Tech companies oppose online sex-trafficking bill in emotional hearing

The tech industry’s opposition to a proposed bill is causing Google and other big companies to be lumped in with sex traffickers, such as in this headline on a New York Times column earlier this month: “Google and Sex Traffickers Like”

Facebook, Twitter and other companies also oppose the Stop Enabling Sex Traffickers Act of 2017, which would update the 1990s-era Communications Decency Act to hold website operators such as Backpage accountable for enabling sex trafficking.

But tech companies stress that their stance does not mean they support sex trafficking.

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The “legitimate tech companies” support changes to the CDA that would hold “bad actors” accountable, Internet Association general counsel Abigail Slater said during her testimony Tuesday in front of the Senate Commerce Committee in Washington. The hearing was live-streamed.

The Internet Association counts the internet’s biggest companies among its members, and they are trying to help stop sex trafficking, too, Slater said. But she said SESTA would “undermine internet companies’ ability to invest in innovations and best practices,” to deal with the problem, calling the bill a “well-intentioned response to a terrible situation.” SESTA is too vague, broad and “opens up liability for frivolous lawsuits,” she said.

Small startups would be most vulnerable to such lawsuits, SESTA opponents say.

“Section 230 of the Communications Decency Act ensures that online companies are not liable for the content posted by their users,” Daniel Castro, vice president of the Information Technology and Innovation Foundation, said in a written statement Tuesday. “This law is crucial to the Internet economy, and Congress should avoid weakening it.”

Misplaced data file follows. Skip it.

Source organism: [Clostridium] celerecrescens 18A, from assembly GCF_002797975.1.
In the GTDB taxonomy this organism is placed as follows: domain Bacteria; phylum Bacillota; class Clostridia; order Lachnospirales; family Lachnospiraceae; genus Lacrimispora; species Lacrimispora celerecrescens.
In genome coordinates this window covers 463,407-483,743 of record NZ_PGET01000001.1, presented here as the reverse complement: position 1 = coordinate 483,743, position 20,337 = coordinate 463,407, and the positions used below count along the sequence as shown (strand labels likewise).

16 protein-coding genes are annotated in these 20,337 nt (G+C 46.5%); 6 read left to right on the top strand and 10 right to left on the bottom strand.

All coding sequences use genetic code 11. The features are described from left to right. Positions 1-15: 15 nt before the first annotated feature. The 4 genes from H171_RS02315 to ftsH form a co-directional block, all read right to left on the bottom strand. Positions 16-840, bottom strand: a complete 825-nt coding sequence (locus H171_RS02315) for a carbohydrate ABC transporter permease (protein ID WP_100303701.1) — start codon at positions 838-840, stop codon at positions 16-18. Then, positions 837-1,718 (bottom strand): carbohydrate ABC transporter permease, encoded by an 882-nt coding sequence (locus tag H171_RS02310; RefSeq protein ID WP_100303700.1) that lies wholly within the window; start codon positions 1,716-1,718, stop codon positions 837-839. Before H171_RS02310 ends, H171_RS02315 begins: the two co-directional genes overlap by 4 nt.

In addition, the tech industry said the bill could threaten free speech.

But the testimony by proponents of SESTA during Tuesday’s hearing was compelling.

“Section 230 is standing in the way of justice for my child and other Jane Does like her,” said Yvonne Ambrose, the mother of Desiree Robinson, a 16-year-old Chicago girl who was found dead in a garage on Christmas Eve last year. A man who used Backpage is accused of beating and raping her, and slitting her throat.

“If we don’t speak up now, these websites will continue to keep profiting off trafficking our babies,” a tearful Ambrose said as she pleaded with the senators to pass the bill to amend Section 230.

Sen. Rob Portman, R-Ohio, one of the authors of the bipartisan bill, said during the hearing that he met a young woman who was first sold on when she was 9 years old — by her dad, who took her to sporting events “from city to city” to pimp her out. Victims tell Portman sex trafficking “has moved from the street corner, or the street, to the smartphone,” he said.

SESTA is “narrowly tailored and goes only after sex trafficking,” said Xavier Becerra, California’s state attorney general at the hearing. Law enforcement needs the bill because with the CDA, “we’re fighting with two hands tied behind our backs,” he added.

But Sen. Ron Wyden, D-Oregon, one of the authors of Section 230 and opponent of SESTA as it’s currently written, weighed in: “Absolutely nothing in the 230 statute protects against violating federal criminal law,” he said. Likewise, tech companies and others that oppose SESTA, say there are laws in place to hold sex traffickers accountable.

A Senate report found that online marketplace facilitated prostitution and child sex trafficking — and was responsible for about three-fourths of such activity in the United States — and the website was forced to officially close its “Adult” section in January. But to this day, a search of its “Dating” section yields plenty of ads containing sexual content.

The senators who listened to both sides’ testimony ended on an optimistic note that tech companies could work with the bill’s authors to make changes that would be acceptable to all stakeholders.

This year, there are 9,700 reports of child sex trafficking so far, Yiota Souras, senior vice president and general counsel for the National Center for Missing & Exploited Children, said during the hearing Tuesday.


Photos: Google and Facebook signs. (AP, left, and AFP/Getty Images, right)


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